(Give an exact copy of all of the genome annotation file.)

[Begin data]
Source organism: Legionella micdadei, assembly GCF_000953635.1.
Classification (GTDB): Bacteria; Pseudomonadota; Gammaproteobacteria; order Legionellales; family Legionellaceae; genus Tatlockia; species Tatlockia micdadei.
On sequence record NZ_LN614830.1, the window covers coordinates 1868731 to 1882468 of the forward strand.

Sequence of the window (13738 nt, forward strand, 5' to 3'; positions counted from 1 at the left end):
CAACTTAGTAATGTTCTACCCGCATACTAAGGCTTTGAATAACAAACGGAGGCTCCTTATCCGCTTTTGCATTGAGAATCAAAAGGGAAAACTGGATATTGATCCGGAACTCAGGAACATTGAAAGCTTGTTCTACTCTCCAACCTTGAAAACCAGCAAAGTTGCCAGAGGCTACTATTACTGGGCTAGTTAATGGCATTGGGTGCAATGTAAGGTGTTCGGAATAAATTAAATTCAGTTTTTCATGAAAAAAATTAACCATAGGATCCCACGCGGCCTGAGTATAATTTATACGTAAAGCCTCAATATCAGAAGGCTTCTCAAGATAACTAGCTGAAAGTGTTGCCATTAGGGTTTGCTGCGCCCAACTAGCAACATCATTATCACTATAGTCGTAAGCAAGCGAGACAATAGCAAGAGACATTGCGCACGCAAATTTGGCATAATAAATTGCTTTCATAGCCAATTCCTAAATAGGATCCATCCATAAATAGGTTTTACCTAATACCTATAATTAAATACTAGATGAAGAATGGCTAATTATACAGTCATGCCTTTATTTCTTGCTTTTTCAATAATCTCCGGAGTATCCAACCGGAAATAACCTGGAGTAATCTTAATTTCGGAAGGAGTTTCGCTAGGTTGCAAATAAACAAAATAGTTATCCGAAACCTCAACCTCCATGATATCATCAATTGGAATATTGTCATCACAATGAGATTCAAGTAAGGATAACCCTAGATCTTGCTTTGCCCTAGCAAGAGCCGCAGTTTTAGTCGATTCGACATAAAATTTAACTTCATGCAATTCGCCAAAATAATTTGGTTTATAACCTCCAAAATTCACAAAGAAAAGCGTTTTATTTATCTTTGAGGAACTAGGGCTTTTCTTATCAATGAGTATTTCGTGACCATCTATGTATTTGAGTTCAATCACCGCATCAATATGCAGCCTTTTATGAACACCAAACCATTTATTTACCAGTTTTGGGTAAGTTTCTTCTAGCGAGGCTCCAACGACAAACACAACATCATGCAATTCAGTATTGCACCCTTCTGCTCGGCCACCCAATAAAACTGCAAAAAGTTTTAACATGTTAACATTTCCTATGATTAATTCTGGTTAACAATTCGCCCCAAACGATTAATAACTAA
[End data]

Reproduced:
Source organism: Legionella micdadei, assembly GCF_000953635.1.
Classification (GTDB): Bacteria; Pseudomonadota; Gammaproteobacteria; order Legionellales; family Legionellaceae; genus Tatlockia; species Tatlockia micdadei.
On sequence record NZ_LN614830.1, the window covers coordinates 1868731 to 1882468 of the forward strand.

Sequence of the window (13738 nt, forward strand, 5' to 3'; positions counted from 1 at the left end):
CAACTTAGTAATGTTCTACCCGCATACTAAGGCTTTGAATAACAAACGGAGGCTCCTTATCCGCTTTTGCATTGAGAATCAAAAGGGAAAACTGGATATTGATCCGGAACTCAGGAACATTGAAAGCTTGTTCTACTCTCCAACCTTGAAAACCAGCAAAGTTGCCAGAGGCTACTATTACTGGGCTAGTTAATGGCATTGGGTGCAATGTAAGGTGTTCGGAATAAATTAAATTCAGTTTTTCATGAAAAAAATTAACCATAGGATCCCACGCGGCCTGAGTATAATTTATACGTAAAGCCTCAATATCAGAAGGCTTCTCAAGATAACTAGCTGAAAGTGTTGCCATTAGGGTTTGCTGCGCCCAACTAGCAACATCATTATCACTATAGTCGTAAGCAAGCGAGACAATAGCAAGAGACATTGCGCACGCAAATTTGGCATAATAAATTGCTTTCATAGCCAATTCCTAAATAGGATCCATCCATAAATAGGTTTTACCTAATACCTATAATTAAATACTAGATGAAGAATGGCTAATTATACAGTCATGCCTTTATTTCTTGCTTTTTCAATAATCTCCGGAGTATCCAACCGGAAATAACCTGGAGTAATCTTAATTTCGGAAGGAGTTTCGCTAGGTTGCAAATAAACAAAATAGTTATCCGAAACCTCAACCTCCATGATATCATCAATTGGAATATTGTCATCACAATGAGATTCAAGTAAGGATAACCCTAGATCTTGCTTTGCCCTAGCAAGAGCCGCAGTTTTAGTCGATTCGACATAAAATTTAACTTCATGCAATTCGCCAAAATAATTTGGTTTATAACCTCCAAAATTCACAAAGAAAAGCGTTTTATTTATCTTTGAGGAACTAGGGCTTTTCTTATCAATGAGTATTTCGTGACCATCTATGTATTTGAGTTCAATCACCGCATCAATATGCAGCCTTTTATGAACACCAAACCATTTATTTACCAGTTTTGGGTAAGTTTCTTCTAGCGAGGCTCCAACGACAAACACAACATCATGCAATTCAGTATTGCACCCTTCTGCTCGGCCACCCAATAAAACTGCAAAAAGTTTTAACATGTTAACATTTCCTATGATTAATTCTGGTTAACAATTCGCCCCAAACGATTAATAACTAA